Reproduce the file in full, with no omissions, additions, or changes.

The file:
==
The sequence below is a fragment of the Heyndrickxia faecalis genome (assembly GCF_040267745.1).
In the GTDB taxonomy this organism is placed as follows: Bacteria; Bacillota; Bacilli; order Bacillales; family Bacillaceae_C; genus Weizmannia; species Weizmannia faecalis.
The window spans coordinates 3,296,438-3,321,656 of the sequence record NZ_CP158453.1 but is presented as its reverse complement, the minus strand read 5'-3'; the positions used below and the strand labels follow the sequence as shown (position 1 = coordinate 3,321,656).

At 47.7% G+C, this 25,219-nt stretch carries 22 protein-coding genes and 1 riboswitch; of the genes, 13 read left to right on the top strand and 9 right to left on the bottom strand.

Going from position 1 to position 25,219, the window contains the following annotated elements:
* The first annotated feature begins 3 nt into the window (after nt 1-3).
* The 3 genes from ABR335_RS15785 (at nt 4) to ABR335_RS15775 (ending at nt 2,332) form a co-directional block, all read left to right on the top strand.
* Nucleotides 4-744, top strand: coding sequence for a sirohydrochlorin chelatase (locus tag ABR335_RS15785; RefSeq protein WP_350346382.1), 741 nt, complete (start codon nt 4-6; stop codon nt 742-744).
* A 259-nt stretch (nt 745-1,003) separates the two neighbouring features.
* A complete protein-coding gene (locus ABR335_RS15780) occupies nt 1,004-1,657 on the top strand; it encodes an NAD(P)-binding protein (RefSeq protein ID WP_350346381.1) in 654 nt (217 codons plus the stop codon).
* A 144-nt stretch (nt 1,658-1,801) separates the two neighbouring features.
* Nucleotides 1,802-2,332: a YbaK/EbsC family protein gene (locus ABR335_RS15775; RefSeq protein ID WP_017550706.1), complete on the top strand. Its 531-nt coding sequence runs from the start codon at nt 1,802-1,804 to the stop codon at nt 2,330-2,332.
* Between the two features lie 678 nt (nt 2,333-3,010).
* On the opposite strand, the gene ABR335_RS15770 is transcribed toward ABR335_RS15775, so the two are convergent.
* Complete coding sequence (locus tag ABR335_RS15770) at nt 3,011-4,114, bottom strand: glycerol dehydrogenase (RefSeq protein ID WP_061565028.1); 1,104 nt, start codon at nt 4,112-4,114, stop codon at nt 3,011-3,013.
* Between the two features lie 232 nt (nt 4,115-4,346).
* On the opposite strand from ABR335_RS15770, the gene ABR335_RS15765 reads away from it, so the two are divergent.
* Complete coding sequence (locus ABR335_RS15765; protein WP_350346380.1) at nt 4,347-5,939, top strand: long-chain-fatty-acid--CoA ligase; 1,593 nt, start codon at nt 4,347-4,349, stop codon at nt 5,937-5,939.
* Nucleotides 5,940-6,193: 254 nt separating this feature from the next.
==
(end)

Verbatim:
The sequence below is a fragment of the Heyndrickxia faecalis genome (assembly GCF_040267745.1).
In the GTDB taxonomy this organism is placed as follows: Bacteria; Bacillota; Bacilli; order Bacillales; family Bacillaceae_C; genus Weizmannia; species Weizmannia faecalis.
The window spans coordinates 3,296,438-3,321,656 of the sequence record NZ_CP158453.1 but is presented as its reverse complement, the minus strand read 5'-3'; the positions used below and the strand labels follow the sequence as shown (position 1 = coordinate 3,321,656).

At 47.7% G+C, this 25,219-nt stretch carries 22 protein-coding genes and 1 riboswitch; of the genes, 13 read left to right on the top strand and 9 right to left on the bottom strand.

Going from position 1 to position 25,219, the window contains the following annotated elements:
* The first annotated feature begins 3 nt into the window (after nt 1-3).
* The 3 genes from ABR335_RS15785 (at nt 4) to ABR335_RS15775 (ending at nt 2,332) form a co-directional block, all read left to right on the top strand.
* Nucleotides 4-744, top strand: coding sequence for a sirohydrochlorin chelatase (locus tag ABR335_RS15785; RefSeq protein WP_350346382.1), 741 nt, complete (start codon nt 4-6; stop codon nt 742-744).
* A 259-nt stretch (nt 745-1,003) separates the two neighbouring features.
* A complete protein-coding gene (locus ABR335_RS15780) occupies nt 1,004-1,657 on the top strand; it encodes an NAD(P)-binding protein (RefSeq protein ID WP_350346381.1) in 654 nt (217 codons plus the stop codon).
* A 144-nt stretch (nt 1,658-1,801) separates the two neighbouring features.
* Nucleotides 1,802-2,332: a YbaK/EbsC family protein gene (locus ABR335_RS15775; RefSeq protein ID WP_017550706.1), complete on the top strand. Its 531-nt coding sequence runs from the start codon at nt 1,802-1,804 to the stop codon at nt 2,330-2,332.
* Between the two features lie 678 nt (nt 2,333-3,010).
* On the opposite strand, the gene ABR335_RS15770 is transcribed toward ABR335_RS15775, so the two are convergent.
* Complete coding sequence (locus tag ABR335_RS15770) at nt 3,011-4,114, bottom strand: glycerol dehydrogenase (RefSeq protein ID WP_061565028.1); 1,104 nt, start codon at nt 4,112-4,114, stop codon at nt 3,011-3,013.
* Between the two features lie 232 nt (nt 4,115-4,346).
* On the opposite strand from ABR335_RS15770, the gene ABR335_RS15765 reads away from it, so the two are divergent.
* Complete coding sequence (locus ABR335_RS15765; protein WP_350346380.1) at nt 4,347-5,939, top strand: long-chain-fatty-acid--CoA ligase; 1,593 nt, start codon at nt 4,347-4,349, stop codon at nt 5,937-5,939.
* Nucleotides 5,940-6,193: 254 nt separating this feature from the next.